The last day of October is consumed with costumes, parties and trick-or-treaters, but Halloween got its start in agriculture. For ancient Celtic cultures, Oct. 31 was the last day of the year and a day to bring animals in for the winter and prep meat for the colder days. Many latter day historians believe that day was the spooky, ritualistic practice of sacrificing livestock; however, Oct. 31 was also a day the Celts believed unsettled spirits roamed the countryside playing tricks. Costumes were a way to scare them off. Listen to more.
Get Email Updates
- We offer a variety of programs to help farmers, ranchers, communities, and businesses that have been hard hit by na… https://t.co/6DXK4GurHx 05:44PM - 6 Jul 2022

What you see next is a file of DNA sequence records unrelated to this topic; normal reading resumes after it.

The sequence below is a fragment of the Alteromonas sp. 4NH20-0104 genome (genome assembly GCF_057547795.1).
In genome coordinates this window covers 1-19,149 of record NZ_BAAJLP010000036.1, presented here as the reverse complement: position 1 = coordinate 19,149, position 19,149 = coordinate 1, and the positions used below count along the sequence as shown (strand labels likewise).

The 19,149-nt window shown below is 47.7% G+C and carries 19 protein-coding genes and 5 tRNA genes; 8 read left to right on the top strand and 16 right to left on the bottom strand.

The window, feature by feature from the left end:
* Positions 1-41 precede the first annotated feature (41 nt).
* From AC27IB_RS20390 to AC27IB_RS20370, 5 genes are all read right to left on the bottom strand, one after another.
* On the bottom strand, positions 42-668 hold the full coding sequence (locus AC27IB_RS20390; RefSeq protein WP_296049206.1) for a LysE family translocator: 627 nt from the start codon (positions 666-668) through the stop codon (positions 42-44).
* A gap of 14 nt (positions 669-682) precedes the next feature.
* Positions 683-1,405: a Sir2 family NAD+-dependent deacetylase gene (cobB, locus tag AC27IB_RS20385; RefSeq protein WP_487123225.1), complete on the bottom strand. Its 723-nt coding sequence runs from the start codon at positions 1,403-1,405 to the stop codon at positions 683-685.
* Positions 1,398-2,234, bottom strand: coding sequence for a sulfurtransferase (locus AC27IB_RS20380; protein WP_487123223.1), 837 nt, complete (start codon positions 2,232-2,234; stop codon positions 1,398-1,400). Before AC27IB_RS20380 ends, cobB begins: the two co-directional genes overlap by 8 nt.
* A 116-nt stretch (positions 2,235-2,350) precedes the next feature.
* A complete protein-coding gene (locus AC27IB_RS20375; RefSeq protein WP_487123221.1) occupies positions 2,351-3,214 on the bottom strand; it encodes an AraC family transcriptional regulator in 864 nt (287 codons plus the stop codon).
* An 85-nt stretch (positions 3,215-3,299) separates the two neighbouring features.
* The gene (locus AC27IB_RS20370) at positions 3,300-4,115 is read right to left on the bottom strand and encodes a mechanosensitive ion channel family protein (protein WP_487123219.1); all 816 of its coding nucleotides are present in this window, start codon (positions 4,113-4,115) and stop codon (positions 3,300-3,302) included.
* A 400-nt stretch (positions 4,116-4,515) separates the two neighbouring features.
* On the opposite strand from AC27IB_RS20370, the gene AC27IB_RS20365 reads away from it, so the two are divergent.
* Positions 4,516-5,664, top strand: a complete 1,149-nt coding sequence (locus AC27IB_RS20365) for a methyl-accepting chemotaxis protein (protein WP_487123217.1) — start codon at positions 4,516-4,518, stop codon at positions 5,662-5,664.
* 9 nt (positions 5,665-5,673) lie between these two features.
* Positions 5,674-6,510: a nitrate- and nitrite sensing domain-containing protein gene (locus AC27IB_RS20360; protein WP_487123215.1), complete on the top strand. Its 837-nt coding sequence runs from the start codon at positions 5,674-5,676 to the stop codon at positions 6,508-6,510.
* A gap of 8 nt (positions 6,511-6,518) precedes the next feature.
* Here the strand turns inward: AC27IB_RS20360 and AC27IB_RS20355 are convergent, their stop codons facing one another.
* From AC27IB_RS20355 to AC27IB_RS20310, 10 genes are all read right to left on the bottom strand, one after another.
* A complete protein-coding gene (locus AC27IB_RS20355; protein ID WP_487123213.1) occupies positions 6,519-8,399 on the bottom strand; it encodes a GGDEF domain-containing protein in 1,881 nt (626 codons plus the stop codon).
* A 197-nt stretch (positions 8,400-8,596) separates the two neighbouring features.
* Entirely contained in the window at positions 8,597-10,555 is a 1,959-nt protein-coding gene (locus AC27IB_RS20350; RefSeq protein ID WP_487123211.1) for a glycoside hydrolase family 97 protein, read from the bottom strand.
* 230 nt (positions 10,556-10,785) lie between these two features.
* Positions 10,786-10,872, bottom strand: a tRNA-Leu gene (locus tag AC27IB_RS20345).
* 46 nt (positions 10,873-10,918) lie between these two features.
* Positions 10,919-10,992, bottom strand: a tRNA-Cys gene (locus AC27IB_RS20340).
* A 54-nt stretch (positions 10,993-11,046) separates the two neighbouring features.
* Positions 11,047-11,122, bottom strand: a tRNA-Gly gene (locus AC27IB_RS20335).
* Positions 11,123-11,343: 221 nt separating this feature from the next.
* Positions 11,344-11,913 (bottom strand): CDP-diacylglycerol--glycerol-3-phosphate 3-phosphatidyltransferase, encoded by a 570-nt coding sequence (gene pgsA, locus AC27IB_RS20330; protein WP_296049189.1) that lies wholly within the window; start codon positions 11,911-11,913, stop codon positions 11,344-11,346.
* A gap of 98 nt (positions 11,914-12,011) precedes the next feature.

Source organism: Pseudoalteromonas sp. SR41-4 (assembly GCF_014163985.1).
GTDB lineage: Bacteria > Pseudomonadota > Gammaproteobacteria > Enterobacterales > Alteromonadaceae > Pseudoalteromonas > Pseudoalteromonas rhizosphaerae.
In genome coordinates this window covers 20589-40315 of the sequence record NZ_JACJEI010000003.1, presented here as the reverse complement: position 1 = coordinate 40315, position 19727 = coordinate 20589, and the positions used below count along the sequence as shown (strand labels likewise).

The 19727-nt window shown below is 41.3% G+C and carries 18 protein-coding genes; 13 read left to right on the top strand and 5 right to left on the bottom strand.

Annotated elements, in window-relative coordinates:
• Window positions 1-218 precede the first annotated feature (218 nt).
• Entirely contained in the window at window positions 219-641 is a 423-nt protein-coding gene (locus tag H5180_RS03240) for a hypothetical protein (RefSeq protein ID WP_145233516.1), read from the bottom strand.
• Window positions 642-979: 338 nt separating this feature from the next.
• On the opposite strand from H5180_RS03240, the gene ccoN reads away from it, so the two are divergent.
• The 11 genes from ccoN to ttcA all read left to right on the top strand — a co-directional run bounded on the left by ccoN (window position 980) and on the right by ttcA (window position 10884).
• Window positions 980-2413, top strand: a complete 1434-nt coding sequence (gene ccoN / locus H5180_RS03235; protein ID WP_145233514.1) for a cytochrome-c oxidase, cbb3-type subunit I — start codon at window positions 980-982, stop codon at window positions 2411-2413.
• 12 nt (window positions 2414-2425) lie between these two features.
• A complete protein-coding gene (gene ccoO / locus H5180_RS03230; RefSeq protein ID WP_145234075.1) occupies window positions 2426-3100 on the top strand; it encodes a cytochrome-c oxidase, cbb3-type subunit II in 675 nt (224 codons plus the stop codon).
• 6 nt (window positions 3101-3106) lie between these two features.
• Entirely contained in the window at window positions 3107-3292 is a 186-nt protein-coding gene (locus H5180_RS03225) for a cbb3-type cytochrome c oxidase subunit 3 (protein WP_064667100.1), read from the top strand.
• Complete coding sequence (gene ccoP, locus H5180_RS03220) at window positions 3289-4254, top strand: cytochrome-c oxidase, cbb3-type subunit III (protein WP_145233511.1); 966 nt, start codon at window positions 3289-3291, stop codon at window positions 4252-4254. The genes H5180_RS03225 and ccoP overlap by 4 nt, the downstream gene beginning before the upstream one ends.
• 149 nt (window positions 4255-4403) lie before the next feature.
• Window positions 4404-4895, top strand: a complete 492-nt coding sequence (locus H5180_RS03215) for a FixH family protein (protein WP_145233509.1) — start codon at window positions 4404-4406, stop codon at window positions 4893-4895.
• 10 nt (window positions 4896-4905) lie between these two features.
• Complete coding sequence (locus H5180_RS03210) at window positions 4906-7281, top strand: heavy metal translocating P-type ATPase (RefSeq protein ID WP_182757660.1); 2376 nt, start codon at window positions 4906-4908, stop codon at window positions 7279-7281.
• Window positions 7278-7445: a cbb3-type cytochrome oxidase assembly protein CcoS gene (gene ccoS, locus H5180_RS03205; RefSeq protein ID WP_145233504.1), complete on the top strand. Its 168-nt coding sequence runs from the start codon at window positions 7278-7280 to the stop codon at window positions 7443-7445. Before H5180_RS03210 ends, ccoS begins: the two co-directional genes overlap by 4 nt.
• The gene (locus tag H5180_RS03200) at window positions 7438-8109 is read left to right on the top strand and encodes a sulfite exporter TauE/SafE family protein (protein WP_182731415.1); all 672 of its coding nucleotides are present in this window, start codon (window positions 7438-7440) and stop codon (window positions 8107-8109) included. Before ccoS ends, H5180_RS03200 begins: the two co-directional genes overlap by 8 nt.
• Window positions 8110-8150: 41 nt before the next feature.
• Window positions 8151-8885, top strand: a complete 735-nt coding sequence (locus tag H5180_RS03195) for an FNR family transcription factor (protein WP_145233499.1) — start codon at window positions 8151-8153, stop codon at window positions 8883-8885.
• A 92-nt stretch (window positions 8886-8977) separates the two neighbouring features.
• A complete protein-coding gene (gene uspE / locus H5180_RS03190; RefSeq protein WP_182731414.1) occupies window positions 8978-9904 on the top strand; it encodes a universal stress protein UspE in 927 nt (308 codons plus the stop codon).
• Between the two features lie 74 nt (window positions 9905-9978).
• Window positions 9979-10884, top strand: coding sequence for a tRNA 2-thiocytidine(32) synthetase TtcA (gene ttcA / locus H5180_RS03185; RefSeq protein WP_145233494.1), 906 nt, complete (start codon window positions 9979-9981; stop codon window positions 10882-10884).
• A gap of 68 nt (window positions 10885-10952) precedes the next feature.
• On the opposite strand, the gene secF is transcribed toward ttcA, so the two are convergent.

- We'll be sending pre-filled Emergency Relief Program applications to about 9,000 producers with Noninsured Disaster… https://t.co/1l4wN4L1jQ 06:35PM - 5 Jul 2022
- Ready to expand your operation? Check out our loan interest rates as of July 1, 2022: https://t.co/r81YmV5OSO 06:27PM - 5 Jul 2022
- The Livestock Forage Program compensates eligible livestock producers who've suffered grazing losses due to drought… https://t.co/2Ik9WPT7NM 03:36PM - 1 Jul 2022
- Our electronic Loan Deficiency Payment Service (eLDP) is an Internet-based service allowing producers to request LD… https://t.co/de0NQa0byn 06:17PM - 30 Jun 2022